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Commentaires client les plus utiles sur (beta) 4.3 étoiles sur 5  79 commentaires
21 internautes sur 22 ont trouvé ce commentaire utile 
5.0 étoiles sur 5 A True Masterpiece 26 juin 2000
Par Bryon T. Smedley - Publié sur
Never having read any of the works of Mr. Card, and not even associating him with the whole "Ender's" phenomenon, I went into this book without any preconceptions or expectations. I found this to be one of the most insightful and unique stories written in the latter half of this century. The concept of a collective who communicates primarily through song is a twist on the norm, and Orson Scott pulls it off with utter brilliance in his prose and form. At one point I had to actually mark my place, put the book down and regain my composure, lest I surely lose my ability to see through the tears. These were not tears of sorrow, mind you, rather tears of joy. This story grabbed my attention and emotions and slung them around like only an E-ticket ride at the Magic Kingdom can do. I have since read anything and everything I can get my hands on by Mr. Card, and not once have I been disappointed. Although some of his works are better known and more popular, "Songmaster" remains my favorite. Find this book and purchase it immediately. On my honor, you will not be disappointed.
Bryon T. Smedley -
27 internautes sur 33 ont trouvé ce commentaire utile 
4.0 étoiles sur 5 A Song of Power 4 août 2004
Par Patrick Shepherd - Publié sur
Card seems to have a predilection for having child protagonists. But not just any children, rather children who are special, who are prodigies, who in many ways are far stronger than most adults. This book is no exception, with Ansset as the premier Songbird of his day. Songbirds are specially trained child singers, trained in not just the basics of music, but more importantly in how to read the emotional makeup of their audience and express it in their songs.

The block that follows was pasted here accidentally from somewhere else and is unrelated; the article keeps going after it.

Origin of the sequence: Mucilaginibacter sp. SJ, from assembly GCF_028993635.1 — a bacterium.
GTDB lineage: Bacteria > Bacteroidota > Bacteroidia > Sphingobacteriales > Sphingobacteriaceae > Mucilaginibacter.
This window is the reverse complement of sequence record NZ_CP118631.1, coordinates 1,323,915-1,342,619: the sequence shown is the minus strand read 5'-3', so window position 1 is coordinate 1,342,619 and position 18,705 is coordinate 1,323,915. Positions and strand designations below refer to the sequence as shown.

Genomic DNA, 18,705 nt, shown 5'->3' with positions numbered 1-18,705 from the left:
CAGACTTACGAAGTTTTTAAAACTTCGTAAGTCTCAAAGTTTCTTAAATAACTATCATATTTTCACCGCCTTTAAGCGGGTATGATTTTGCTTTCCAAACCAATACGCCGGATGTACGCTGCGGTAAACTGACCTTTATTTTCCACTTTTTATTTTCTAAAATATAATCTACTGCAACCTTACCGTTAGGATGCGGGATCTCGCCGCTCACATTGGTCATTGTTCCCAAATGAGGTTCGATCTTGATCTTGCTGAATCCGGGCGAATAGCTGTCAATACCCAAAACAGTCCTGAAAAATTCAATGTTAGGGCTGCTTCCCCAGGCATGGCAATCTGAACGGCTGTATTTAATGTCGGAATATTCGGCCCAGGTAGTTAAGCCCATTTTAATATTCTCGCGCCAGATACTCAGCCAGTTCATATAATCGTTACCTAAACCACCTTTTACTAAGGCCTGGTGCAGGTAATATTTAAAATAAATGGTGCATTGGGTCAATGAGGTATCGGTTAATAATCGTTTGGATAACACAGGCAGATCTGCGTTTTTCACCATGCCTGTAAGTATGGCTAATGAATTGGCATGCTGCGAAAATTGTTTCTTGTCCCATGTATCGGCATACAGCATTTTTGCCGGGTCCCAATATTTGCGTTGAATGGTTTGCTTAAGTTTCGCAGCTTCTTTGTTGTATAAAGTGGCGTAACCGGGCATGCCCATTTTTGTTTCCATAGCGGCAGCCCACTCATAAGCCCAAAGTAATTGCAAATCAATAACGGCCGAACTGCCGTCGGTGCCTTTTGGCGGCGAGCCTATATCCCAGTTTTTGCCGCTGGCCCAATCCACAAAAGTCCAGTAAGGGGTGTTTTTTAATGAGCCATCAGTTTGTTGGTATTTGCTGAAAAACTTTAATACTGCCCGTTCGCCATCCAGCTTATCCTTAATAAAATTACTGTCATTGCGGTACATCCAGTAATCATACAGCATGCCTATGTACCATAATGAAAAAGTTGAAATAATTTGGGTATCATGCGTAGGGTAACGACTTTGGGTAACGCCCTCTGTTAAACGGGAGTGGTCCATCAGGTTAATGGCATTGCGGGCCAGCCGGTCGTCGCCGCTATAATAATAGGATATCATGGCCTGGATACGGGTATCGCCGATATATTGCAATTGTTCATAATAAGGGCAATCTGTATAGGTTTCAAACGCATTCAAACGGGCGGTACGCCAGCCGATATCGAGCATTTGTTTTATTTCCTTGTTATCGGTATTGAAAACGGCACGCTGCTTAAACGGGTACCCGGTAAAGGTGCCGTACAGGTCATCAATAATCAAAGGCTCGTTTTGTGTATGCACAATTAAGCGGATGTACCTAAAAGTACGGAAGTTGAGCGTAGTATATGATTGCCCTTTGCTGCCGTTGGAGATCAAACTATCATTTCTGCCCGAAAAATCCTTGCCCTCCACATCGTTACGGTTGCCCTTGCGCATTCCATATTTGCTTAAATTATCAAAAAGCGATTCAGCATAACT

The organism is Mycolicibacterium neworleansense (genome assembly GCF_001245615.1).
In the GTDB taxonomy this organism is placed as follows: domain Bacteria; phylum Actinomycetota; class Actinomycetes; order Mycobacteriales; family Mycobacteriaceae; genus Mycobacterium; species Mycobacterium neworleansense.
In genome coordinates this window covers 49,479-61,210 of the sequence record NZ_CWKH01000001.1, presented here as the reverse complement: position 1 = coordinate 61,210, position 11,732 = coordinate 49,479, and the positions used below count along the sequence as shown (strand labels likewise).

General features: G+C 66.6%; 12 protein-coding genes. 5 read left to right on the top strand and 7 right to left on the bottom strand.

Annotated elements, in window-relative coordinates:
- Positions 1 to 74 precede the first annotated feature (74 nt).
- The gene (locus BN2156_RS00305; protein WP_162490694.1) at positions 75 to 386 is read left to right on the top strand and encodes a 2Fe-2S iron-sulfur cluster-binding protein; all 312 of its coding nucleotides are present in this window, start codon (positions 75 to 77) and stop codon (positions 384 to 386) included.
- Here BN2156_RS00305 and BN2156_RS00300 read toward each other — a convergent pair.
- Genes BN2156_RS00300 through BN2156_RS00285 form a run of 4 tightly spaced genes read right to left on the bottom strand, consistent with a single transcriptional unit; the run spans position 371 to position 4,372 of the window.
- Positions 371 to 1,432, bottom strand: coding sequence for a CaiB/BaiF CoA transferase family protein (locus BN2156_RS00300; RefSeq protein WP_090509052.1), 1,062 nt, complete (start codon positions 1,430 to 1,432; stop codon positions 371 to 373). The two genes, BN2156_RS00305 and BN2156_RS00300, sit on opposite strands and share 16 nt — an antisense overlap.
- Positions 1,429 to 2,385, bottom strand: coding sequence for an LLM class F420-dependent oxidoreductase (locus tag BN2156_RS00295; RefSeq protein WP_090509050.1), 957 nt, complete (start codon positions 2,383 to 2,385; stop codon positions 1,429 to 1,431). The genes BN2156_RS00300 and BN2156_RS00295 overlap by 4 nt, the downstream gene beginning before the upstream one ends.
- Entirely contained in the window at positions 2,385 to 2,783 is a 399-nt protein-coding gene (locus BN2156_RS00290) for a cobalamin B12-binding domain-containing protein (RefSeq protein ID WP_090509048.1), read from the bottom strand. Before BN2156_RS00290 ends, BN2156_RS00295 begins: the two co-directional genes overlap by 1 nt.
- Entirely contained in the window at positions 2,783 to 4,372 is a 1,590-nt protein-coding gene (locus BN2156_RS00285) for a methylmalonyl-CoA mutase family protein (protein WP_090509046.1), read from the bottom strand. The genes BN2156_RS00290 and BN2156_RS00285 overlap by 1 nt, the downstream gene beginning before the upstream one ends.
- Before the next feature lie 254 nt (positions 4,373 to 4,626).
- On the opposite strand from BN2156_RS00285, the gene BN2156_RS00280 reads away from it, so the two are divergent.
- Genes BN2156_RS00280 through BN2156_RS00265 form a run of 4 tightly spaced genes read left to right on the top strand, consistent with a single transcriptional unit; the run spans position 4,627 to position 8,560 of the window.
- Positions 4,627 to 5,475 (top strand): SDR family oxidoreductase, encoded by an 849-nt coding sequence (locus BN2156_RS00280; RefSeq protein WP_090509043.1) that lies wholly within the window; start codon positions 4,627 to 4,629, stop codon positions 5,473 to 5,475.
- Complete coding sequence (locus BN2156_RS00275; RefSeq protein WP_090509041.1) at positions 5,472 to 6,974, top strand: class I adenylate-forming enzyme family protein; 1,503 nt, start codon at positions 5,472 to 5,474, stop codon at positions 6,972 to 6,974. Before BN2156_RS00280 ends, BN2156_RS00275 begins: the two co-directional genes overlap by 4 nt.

Ansset is assigned to be the Songbird for the Emperor Mikal, a brutal man who thinks nothing of wiping out the entire population of a planet to further his ends. But the end Mikhal is driving toward is lasting peace throughout the galaxy - a truly benevolent dictator. It is just this moral ambiguity that Ansset sees and understands, just as he can understand, accept, and reciprocate the love of Josif, a bisexual who can only be attracted to one person at time.

In fact, there are no hard and fast moral laws laid down in this book. Fraud, kidnapping, assassination, murder, homosexuality, pedophilia, devotion, political machinations, and, yes, even true love all receive an examination here, and each item is shown in more than one light. A good part of this book's strength lies within these examinations, which are shown by the events and people Ansset is exposed to, rather than by any sort of expository dialogue. The rest of the strength lies within the raw emotion that sings throughout this book, an almost poetic handling of what would be in lesser hands a very ugly set of happenings. Characterization is excellent, for not just Ansset but also all the players around him: Mikal, Ricktors, Esste, Kya-Kya - each are unique individuals that breathe life into this work.